Things to do to get best performance from HBase
This HBase performance tuning article is a result of several implementations that we have done over the period. We can now confidently narrate a few points which if implemented correctly, can make HBase very efficient and work as per your requirements.
Any discussion on Big Data invariably leads to Hadoop. However, another approach for effectively managing Big Data is by using NoSQL databases which are becoming mainstream. A variety of NoSQL databases are widely used today, a few of which are Cassandra, MongoDB, CouchDB, Neo4j, Accumulo, MarkLogic, Redis and HBase.
HBase holds a very important place in the list of NoSQL databases as it works on Hadoop by using HDFS as the underlying data store.
HBase is being used widely for a variety of use cases. Though HBase and other NoSQL databases are getting deployed in production, SQL is still the most preferred way to access databases for the end user of data. Usage of SQL layers such as Hive, Impala or more recently Phoenix for querying HBase is inevitable.
Over last couple of years, we have experienced a variety of scenarios in querying of HBase databases using SQL engines and every time, the question which comes to the fore relates to the things to be done to improve the performance of a HBase database. Having done several implementations, we can confidently list down a few points which if implemented correctly, can make HBase very efficient and work as per your requirements –
- Define and use the Rowkey in the right manner
- Use Compression of data
- Use Bloom Filters
A) Define and use Rowkey in the right manner
Why is Rowkey important – For any HBase database, Rowkey forms the crux of storing and accessing data. HBase is optimized for reads when data is queried on basis of row key. Query predicates are applied to row key as start and stop keys. Query engines such as Impala, Hive and BigInsights reading data from HBase translate predicates against efficient row key lookup when operators such as =, <, BETWEEN are applied against row key. Reading data from HBase based on rowkey is somewhat similar to using index for reading a RDBMS table. If you use the index in your query, you read only required records, else you scan the entire table which is not efficient at all.
Use Case – In one of the implementations, HBase table contained 50 million records and the query was written to retrieve 10 records. We were using Impala external tables to read HBase. One would expect this query to be very fast, but it was taking a long time. We noticed that the query had used ‘LIKE’ condition against the rowkey and hence the predicate was not getting pushed down against the rowkey. HBase was scanning millions of records and then returning 10 records. Changing ‘LIKE’ to ‘BETWEEN’ did the magic and the query execution time came down from 2 minutes to 1.5 seconds.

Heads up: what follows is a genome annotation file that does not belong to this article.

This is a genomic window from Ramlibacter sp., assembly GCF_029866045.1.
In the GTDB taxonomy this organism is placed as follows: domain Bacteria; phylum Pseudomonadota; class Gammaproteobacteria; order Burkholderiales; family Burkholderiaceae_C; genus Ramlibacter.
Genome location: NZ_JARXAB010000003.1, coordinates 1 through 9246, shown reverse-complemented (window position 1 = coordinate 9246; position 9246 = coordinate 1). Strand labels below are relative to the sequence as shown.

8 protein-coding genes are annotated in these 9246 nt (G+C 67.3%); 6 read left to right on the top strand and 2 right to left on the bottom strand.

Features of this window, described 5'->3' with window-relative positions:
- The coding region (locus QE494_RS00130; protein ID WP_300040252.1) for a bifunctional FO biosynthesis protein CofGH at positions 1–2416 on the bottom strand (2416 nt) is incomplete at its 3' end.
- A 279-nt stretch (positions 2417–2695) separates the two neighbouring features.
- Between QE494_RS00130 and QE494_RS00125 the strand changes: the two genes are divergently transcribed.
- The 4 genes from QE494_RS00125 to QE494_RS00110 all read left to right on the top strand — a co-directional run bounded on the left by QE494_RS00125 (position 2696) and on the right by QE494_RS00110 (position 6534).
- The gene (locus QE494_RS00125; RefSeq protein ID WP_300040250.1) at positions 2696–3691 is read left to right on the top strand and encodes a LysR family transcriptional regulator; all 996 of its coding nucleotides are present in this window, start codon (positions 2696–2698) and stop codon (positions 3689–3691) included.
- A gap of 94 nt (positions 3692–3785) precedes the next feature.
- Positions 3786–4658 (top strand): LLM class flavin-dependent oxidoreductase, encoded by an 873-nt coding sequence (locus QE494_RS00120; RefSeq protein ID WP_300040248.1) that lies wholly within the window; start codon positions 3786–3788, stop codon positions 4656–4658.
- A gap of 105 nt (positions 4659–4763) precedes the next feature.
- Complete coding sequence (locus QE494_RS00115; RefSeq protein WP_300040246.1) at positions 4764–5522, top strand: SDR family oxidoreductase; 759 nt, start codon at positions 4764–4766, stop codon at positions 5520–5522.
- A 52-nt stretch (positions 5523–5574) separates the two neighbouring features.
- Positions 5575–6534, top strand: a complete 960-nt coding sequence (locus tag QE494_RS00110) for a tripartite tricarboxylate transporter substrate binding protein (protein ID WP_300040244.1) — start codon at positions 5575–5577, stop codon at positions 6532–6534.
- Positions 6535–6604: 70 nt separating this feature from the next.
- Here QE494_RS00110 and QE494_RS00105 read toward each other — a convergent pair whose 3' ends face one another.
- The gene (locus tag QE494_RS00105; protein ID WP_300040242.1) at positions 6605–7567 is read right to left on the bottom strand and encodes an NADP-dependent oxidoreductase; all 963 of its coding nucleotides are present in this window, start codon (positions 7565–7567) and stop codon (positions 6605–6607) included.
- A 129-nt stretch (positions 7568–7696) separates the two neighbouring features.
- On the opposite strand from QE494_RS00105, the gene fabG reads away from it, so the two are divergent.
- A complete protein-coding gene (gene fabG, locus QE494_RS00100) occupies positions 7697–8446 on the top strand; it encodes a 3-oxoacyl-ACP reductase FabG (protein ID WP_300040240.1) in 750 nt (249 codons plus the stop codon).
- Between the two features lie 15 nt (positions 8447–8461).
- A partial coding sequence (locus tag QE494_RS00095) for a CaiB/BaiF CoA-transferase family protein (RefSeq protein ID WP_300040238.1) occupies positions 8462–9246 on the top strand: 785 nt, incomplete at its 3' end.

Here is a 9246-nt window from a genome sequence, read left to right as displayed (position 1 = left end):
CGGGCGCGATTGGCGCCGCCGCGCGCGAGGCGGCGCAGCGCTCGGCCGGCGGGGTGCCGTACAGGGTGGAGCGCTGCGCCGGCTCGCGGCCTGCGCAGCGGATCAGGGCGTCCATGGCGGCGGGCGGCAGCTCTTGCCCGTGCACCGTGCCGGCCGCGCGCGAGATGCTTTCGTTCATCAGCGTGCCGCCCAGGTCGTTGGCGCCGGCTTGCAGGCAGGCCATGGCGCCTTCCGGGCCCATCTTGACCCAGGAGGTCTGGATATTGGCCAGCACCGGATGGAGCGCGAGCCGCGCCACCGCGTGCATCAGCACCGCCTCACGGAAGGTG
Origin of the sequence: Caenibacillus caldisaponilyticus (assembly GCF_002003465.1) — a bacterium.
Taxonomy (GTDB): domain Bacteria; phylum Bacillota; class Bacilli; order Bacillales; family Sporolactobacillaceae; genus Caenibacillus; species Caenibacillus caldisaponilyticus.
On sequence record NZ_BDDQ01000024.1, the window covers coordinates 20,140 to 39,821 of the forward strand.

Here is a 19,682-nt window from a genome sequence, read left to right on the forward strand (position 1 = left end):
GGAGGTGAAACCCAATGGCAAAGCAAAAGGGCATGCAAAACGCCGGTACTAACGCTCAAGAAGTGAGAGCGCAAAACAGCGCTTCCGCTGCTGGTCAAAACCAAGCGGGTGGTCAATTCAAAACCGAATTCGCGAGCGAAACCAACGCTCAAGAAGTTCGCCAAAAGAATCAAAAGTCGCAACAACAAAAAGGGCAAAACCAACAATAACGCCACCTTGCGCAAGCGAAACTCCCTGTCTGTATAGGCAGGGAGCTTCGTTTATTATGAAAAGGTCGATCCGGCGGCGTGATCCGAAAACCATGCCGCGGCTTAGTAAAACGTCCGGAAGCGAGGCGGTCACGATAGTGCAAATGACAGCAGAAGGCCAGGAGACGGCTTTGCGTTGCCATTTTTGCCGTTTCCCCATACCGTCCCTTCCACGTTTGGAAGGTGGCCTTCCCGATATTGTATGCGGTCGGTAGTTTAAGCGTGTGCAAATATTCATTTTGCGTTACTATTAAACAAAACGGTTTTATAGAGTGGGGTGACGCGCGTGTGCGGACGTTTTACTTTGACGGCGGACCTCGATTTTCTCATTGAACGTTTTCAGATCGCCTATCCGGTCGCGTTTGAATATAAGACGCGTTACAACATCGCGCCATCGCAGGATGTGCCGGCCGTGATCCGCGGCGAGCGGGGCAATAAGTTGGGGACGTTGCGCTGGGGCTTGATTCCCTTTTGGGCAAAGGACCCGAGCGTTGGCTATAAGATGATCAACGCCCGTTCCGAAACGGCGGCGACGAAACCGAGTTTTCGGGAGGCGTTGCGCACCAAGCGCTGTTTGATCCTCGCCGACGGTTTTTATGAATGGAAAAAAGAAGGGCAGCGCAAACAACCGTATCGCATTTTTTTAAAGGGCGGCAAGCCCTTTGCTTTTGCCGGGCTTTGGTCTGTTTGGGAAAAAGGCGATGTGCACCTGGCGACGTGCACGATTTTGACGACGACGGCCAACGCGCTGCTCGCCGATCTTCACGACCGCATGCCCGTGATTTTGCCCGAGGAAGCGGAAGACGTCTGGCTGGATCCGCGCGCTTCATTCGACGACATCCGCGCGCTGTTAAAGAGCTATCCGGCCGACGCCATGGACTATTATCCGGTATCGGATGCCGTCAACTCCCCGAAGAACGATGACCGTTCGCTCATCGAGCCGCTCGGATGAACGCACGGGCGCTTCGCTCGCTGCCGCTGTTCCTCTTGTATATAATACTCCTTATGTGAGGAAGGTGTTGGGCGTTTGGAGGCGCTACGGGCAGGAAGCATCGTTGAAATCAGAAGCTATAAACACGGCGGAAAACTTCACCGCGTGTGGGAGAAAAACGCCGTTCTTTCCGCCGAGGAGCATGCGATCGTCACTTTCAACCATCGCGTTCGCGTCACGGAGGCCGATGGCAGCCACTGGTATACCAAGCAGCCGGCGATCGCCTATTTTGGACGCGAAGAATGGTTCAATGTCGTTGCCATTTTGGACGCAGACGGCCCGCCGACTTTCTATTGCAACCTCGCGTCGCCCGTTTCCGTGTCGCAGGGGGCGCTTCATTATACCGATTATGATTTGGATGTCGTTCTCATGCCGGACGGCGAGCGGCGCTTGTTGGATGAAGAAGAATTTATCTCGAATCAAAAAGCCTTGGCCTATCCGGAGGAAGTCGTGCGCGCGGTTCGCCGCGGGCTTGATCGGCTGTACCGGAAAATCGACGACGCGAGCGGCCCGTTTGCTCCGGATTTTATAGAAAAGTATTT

Let us get down to details as to why this happened.
Our HBase table was a time series table with “Parameter”,”Value” and “Timestamp” as columns. The rowkey was a concatenation of “Parameter-Timestamp”. An external table was created in Impala against this HBase table with columns “Rowkey”,”Parameter”,”Value” and “Timestamp”. Rowkey was defined as a string column. Our objective of the query is to find sum of values for a specific parameter (say P11) for a specific range of timestamp.
All the below queries resulted in HBase table scan and performed inefficiently.
SELECT SUM(VALUE) FROM TABLE WHERE PARAMETER = ‘P11’ AND TIMESTAMP BETWEEN ‘T1’ AND ‘T2’; (rowkey not used)
SELECT SUM(VALUE) FROM TABLE WHERE ROWKEY LIKE ‘P11%’ AND PARAMETER = ‘P11’ AND TIMESTAMP BETWEEN ‘T1’ AND ‘T2’;
Correct query to make use of rowkey lookup is like this:
SELECT SUM(VALUE) FROM TABLE WHERE ROWKEY BETWEEN ‘P10’ AND ‘P12’ AND PARAMETER = ‘P11’ AND TIMESTAMP BETWEEN ‘T1’ AND ‘T2’;
Similarly comparing rowkey against a non constant value will result in scanning of entire table.
Summary – If you plan to scan to entire HBase table or majority of it, probably you are using HBase for wrong purpose. HBase is most efficient for reading a single row or a range of rows.
If you are not using a filter against rowkey column in your query, your rowkey design may be wrong. The row key should be designed to contain the information you need to find specific subsets of data.
When creating external tables in Hive / Impala against HBase tables, map the HBase rowkey against a string column in Hive / Impala. If this is not done, rowkey is not used in the query and entire table is scanned.